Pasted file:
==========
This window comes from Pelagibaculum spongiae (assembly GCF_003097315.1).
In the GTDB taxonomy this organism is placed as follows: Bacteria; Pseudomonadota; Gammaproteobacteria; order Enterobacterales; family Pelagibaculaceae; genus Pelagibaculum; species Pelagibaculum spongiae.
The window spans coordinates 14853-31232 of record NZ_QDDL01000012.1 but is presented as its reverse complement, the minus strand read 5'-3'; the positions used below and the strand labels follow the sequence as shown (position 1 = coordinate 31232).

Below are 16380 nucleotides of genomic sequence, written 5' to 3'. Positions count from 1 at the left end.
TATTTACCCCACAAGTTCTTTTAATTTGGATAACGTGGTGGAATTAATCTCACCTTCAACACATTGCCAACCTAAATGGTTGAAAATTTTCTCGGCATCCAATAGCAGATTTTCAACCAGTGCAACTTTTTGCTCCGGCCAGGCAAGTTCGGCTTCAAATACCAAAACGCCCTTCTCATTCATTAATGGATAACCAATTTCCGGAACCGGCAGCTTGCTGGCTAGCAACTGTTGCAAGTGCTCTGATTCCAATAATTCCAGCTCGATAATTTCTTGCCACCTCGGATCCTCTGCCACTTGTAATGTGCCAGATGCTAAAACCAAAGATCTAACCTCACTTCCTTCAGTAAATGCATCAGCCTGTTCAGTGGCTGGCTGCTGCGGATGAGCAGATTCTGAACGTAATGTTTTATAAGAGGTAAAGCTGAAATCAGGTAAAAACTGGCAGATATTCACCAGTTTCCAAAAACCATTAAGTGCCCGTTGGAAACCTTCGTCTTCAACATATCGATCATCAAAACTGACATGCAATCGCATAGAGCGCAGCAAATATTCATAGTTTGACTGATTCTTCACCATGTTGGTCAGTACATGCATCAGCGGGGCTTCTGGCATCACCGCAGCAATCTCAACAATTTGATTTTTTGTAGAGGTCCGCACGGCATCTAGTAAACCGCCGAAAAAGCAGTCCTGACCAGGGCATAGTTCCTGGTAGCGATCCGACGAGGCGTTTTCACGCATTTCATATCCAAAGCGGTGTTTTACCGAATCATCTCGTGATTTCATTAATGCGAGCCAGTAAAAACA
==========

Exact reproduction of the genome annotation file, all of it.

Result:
This window comes from Pelagibaculum spongiae (assembly GCF_003097315.1).
In the GTDB taxonomy this organism is placed as follows: Bacteria; Pseudomonadota; Gammaproteobacteria; order Enterobacterales; family Pelagibaculaceae; genus Pelagibaculum; species Pelagibaculum spongiae.
The window spans coordinates 14853-31232 of record NZ_QDDL01000012.1 but is presented as its reverse complement, the minus strand read 5'-3'; the positions used below and the strand labels follow the sequence as shown (position 1 = coordinate 31232).

Below are 16380 nucleotides of genomic sequence, written 5' to 3'. Positions count from 1 at the left end.
TATTTACCCCACAAGTTCTTTTAATTTGGATAACGTGGTGGAATTAATCTCACCTTCAACACATTGCCAACCTAAATGGTTGAAAATTTTCTCGGCATCCAATAGCAGATTTTCAACCAGTGCAACTTTTTGCTCCGGCCAGGCAAGTTCGGCTTCAAATACCAAAACGCCCTTCTCATTCATTAATGGATAACCAATTTCCGGAACCGGCAGCTTGCTGGCTAGCAACTGTTGCAAGTGCTCTGATTCCAATAATTCCAGCTCGATAATTTCTTGCCACCTCGGATCCTCTGCCACTTGTAATGTGCCAGATGCTAAAACCAAAGATCTAACCTCACTTCCTTCAGTAAATGCATCAGCCTGTTCAGTGGCTGGCTGCTGCGGATGAGCAGATTCTGAACGTAATGTTTTATAAGAGGTAAAGCTGAAATCAGGTAAAAACTGGCAGATATTCACCAGTTTCCAAAAACCATTAAGTGCCCGTTGGAAACCTTCGTCTTCAACATATCGATCATCAAAACTGACATGCAATCGCATAGAGCGCAGCAAATATTCATAGTTTGACTGATTCTTCACCATGTTGGTCAGTACATGCATCAGCGGGGCTTCTGGCATCACCGCAGCAATCTCAACAATTTGATTTTTTGTAGAGGTCCGCACGGCATCTAGTAAACCGCCGAAAAAGCAGTCCTGACCAGGGCATAGTTCCTGGTAGCGATCCGACGAGGCGTTTTCACGCATTTCATATCCAAAGCGGTGTTTTACCGAATCATCTCGTGATTTCATTAATGCGAGCCAGTAAAAACA